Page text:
|Workers paint a bike lane on 42nd Street.|
I’ve noticed, on Boyson Road, bike lanes that seem to go from nowhere to nowhere. And given how narrow Boyson Road is in parts where there is a bike lane, even if those lanes had a destination, I might, as a biker, hesitate to use them.
|Bike lane marker painted on 42nd Street.|
The city just recently opened up the Cedar River Trail at 42nd Street, and I noticed this week, as I rode my bike there, there a city crew is painting new green bike lanes on the street.
On a Friday MMU Bike Club ride, for a time we were on bike lanes downtown. That was not my plan—I had been leading the ride and had used the bike trail, my preferred route through downtown—but I fell back to ride with the last rider, and the head of the pack took the lane instead of the trail for a few blocks.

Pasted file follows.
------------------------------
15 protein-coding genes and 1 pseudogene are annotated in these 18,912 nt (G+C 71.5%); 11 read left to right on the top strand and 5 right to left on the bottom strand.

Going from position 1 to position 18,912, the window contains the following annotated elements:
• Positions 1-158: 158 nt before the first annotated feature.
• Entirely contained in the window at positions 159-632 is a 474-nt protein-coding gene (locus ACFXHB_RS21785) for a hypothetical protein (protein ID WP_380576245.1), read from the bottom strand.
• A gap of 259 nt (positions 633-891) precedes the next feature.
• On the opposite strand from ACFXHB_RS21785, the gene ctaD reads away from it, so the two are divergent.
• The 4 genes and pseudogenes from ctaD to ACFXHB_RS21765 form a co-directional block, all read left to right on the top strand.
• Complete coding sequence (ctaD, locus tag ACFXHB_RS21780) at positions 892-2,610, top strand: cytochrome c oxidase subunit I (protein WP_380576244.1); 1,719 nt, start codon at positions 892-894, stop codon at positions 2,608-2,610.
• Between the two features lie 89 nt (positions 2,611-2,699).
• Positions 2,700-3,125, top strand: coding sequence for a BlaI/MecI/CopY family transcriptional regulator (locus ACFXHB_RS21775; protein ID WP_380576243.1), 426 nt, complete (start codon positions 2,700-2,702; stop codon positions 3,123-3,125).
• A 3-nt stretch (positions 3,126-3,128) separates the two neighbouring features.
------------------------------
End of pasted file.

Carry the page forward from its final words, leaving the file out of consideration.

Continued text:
Bike lanes in Cedar Rapids aren’t usually ideal. For one thing, they are right at the end of traffic lanes. Some cities are designing bike lanes so there is a barrier between cars and bikes—some even have the bike lane between parked cars and the sidewalk, rather than on the traffic side of parked cars.
Still, more bike lanes means, I hope, more bikers. That means a healthier city, less congested streets and more chances for more of us to be outside enjoying the weather and the sunshine, rather than merely transiting it in our metal cocoons.
|MMU bike club on downtown bike lane.|